LONDON (Reuters) – UK pension plans are racing to raise hundreds of billions of pounds to shore up derivatives positions before the Bank of England asks for time to back them up to keep them afloat.
The Bank of England plans to halt bond buying on October 14, leaving pension plans scrambling to meet a collective cash demand estimated at at least 320 billion pounds ($355 billion) without a buyer of last resort.
The central bank on Tuesday made its fifth attempt in just over two weeks to try to restore order in the markets, after a surge in yields on Sept. 28 threatened to flood pension programs loaded on leveraged derivatives.
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Pension funds have spent the past two weeks trying to raise money by selling UK government bonds, or government bonds, index-linked bonds and corporate bonds, but the fundraising task is ramping up, sources say.
Compounding the pain, providers of so-called liability-driven investment strategies (LDIs) are demanding more funds to support new and old hedge positions.
Required cash reserves are now about three times greater than previously required, according to four consultants advising pension plans, as market players seek greater cushions against large swings in bond prices.
“This week with the gold market not completely calming down, a lot (of the charts) are now looking at this and saying we really need to do more, so there is a rolling action to get more collateral,” said Steve Houder. Partner in Pension Consultants Lynne Clark and Peacock.
While estimates vary of how much pension funds need to be sold are in the hundreds of billions of pounds, it is not known how much cash they have actually raised. Advisers say some schemes will also reduce their overall LDI exposure if they cannot meet the additional requirements.
The Bank of England’s latest intervention on Tuesday was aimed at buying index-linked bonds, a much smaller market than government bonds, dominated by pension funds and which suffered another big sell-off this week.
The Pensions and Lifetime Savings Association on Tuesday called on the Bank of England to consider continuing its emergency bond purchase program until October 31 “and possibly beyond”.
Speaking in Washington later in the day, Bank of England Governor Andrew Bailey said: “And my message is to the funds involved and all the companies involved in managing this money. You have three days left now. You have to get this done.” The scramble for cash.
LDI helps schemes match their liabilities — what they owe to members — with assets. Pension funds previously offered cash to counter a move in government bond yields of 100 to 150 basis points — usually a huge safety net, but it has been wiped out on some of the most volatile days ever.
Advisers and experts in the pension industry said additional security demands rose to 300 basis points last week. 500 basis points were requested from some charts this week amid further jumps in bond yields, although that amount remains rare.
The scramble for liquidity in the 1.6 trillion pound LDI industry, whose popularity has soared among Britain’s defined benefit plans during a decade of low interest rates, is forcing pension funds to dump government and corporate bonds, and even out of less liquid assets such as property. and private equity. Columbia investment manager Threadneedle said on Tuesday it had suspended trading in £453m of its approved CT UK real estate investment trust and its cash-recovery feeder fund.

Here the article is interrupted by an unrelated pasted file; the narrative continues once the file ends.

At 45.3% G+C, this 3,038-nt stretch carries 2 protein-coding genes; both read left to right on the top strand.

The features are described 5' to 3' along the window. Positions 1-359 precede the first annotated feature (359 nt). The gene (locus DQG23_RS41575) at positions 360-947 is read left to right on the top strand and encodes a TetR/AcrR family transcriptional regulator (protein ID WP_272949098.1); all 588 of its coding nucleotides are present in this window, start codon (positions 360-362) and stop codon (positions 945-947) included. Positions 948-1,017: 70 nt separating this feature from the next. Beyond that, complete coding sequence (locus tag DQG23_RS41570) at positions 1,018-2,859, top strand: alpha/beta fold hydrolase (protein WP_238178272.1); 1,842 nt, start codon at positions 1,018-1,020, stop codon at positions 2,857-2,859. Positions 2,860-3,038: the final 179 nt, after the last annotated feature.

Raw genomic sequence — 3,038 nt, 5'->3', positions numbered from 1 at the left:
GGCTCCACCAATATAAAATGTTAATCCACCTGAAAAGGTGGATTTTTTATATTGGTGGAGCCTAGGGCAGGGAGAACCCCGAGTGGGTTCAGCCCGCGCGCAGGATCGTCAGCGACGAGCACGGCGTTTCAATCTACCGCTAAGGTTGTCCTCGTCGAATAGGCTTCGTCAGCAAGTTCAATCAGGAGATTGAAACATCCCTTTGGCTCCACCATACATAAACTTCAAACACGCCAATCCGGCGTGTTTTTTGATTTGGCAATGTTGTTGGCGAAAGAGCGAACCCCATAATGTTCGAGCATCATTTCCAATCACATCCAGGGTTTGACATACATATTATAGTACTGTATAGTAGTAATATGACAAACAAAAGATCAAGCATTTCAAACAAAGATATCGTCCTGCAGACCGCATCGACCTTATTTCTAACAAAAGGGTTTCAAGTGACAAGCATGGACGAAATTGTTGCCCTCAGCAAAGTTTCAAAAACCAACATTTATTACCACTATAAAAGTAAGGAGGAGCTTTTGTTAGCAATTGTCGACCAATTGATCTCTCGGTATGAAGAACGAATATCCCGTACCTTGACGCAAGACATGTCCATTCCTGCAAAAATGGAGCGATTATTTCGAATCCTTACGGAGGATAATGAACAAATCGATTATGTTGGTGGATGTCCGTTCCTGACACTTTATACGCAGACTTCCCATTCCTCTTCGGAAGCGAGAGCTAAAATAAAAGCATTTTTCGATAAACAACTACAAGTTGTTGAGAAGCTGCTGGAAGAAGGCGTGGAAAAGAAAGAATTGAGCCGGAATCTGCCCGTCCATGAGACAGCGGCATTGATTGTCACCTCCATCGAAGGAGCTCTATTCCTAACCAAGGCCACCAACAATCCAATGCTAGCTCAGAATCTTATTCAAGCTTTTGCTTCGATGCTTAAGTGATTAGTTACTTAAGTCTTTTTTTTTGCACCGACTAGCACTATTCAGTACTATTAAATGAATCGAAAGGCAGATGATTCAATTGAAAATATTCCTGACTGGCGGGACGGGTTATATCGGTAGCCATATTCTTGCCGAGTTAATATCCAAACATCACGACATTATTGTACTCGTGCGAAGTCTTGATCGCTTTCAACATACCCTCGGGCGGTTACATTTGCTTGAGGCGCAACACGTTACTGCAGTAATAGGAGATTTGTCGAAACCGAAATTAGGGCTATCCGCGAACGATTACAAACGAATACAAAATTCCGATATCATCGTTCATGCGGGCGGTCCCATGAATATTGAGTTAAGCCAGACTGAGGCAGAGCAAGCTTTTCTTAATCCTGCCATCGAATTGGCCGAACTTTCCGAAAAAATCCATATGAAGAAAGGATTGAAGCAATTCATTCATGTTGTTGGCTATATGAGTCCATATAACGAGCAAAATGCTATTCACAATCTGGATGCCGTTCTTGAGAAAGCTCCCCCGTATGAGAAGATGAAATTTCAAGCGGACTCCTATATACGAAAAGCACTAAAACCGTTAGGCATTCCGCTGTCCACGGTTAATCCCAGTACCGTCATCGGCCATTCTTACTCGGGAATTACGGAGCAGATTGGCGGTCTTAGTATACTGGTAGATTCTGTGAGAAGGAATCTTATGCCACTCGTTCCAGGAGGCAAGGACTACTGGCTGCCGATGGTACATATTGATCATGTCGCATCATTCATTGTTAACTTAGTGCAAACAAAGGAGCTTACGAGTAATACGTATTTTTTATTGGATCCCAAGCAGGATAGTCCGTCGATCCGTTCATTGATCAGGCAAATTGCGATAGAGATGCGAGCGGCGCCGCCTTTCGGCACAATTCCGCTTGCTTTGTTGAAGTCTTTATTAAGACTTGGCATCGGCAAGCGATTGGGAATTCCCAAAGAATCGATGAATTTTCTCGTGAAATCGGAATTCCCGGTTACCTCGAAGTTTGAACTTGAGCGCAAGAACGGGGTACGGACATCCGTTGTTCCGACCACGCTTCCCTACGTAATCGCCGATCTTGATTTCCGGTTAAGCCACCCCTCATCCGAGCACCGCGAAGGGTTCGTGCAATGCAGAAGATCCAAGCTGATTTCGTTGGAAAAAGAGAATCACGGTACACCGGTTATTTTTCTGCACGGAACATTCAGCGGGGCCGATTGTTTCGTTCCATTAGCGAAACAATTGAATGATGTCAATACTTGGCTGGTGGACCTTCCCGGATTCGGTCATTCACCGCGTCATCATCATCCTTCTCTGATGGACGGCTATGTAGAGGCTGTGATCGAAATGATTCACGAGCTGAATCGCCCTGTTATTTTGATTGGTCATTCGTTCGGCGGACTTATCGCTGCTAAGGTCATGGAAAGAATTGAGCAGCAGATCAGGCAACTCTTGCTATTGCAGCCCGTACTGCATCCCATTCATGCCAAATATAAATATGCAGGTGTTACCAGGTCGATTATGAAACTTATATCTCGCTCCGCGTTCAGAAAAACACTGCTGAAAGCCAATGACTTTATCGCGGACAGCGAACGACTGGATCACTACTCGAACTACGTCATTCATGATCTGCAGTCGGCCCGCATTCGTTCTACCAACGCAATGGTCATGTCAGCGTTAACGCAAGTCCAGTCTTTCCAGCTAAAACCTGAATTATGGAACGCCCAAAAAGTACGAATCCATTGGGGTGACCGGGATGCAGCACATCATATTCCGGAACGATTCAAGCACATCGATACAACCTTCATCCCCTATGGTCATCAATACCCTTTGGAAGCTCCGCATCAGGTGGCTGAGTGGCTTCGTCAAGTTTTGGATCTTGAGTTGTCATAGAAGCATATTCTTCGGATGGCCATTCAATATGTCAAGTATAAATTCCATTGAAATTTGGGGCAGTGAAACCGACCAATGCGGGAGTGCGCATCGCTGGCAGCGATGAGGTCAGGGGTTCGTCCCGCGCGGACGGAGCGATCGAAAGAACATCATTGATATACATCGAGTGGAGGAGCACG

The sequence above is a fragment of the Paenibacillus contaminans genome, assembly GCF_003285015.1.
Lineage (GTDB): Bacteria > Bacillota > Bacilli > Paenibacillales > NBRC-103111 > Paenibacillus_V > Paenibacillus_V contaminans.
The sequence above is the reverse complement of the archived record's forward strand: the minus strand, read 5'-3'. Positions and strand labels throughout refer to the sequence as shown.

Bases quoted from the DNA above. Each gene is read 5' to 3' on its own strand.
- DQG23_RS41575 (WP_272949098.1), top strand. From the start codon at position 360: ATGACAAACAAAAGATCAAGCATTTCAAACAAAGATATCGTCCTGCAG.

In another indication of market pressure, Barclays said on Tuesday that it will provide additional liquidity to its LDI peers as part of the Bank of England’s October 10 launch of its expanded repo facility. This facility allows schemes to park more assets including low-rated corporate bonds for cash.
How much more do you want?
Nikesh Patel, head of client solutions at Kempen Capital Management, calculates that pension plans collectively need to deploy £160 billion of cash as collateral for each potential 100 basis point move in returns.
It is estimated that after more fluctuations in yields in the past two days and in light of the high collateral requirements of the industry, the total cash to be deployed now could reach 320 billion pounds or more.
“We’re definitely not there,” he said, referring to whether the funds were close to raising needed liquidity by selling assets. He described last week as “one of the biggest selling orders ever. You’re seeing more sales this week.”
Himal Bhubat, Partner, Investments in Mercer, said the increased need for collateral was prompted by pressure from regulators led by the Bank of England to prevent further pressures on the system.
He estimates that pension funds could sell assets totaling around £300 billion as they adjust hedge positions, although it is not clear how much they may have actually sold. He estimated that 100 billion pounds could come from government bonds and the rest from assets such as global credit, global stocks and asset-backed securities.
The Bank of England declined to comment further.
The leading LDI providers, Legal & General Investment Management and Insight Investment, did not respond to requests for comment.
Liquidity in government bond markets has remained weak, and yields are likely to rise further whether or not the Bank of England extends bond purchases on Friday, said Craig Inches, head of rates and cash at Royal London Asset Management.
“The bottom line is that a lot of schemes need to rebalance their portfolios,” he said. “This is not going to stop and it will take time.”
(dollar = 0.9007 pounds)
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(Covering) Written by Tommy Reggiore Wilkes and Carolyn Cohn; Editing by Sinead Cruz and David Evans
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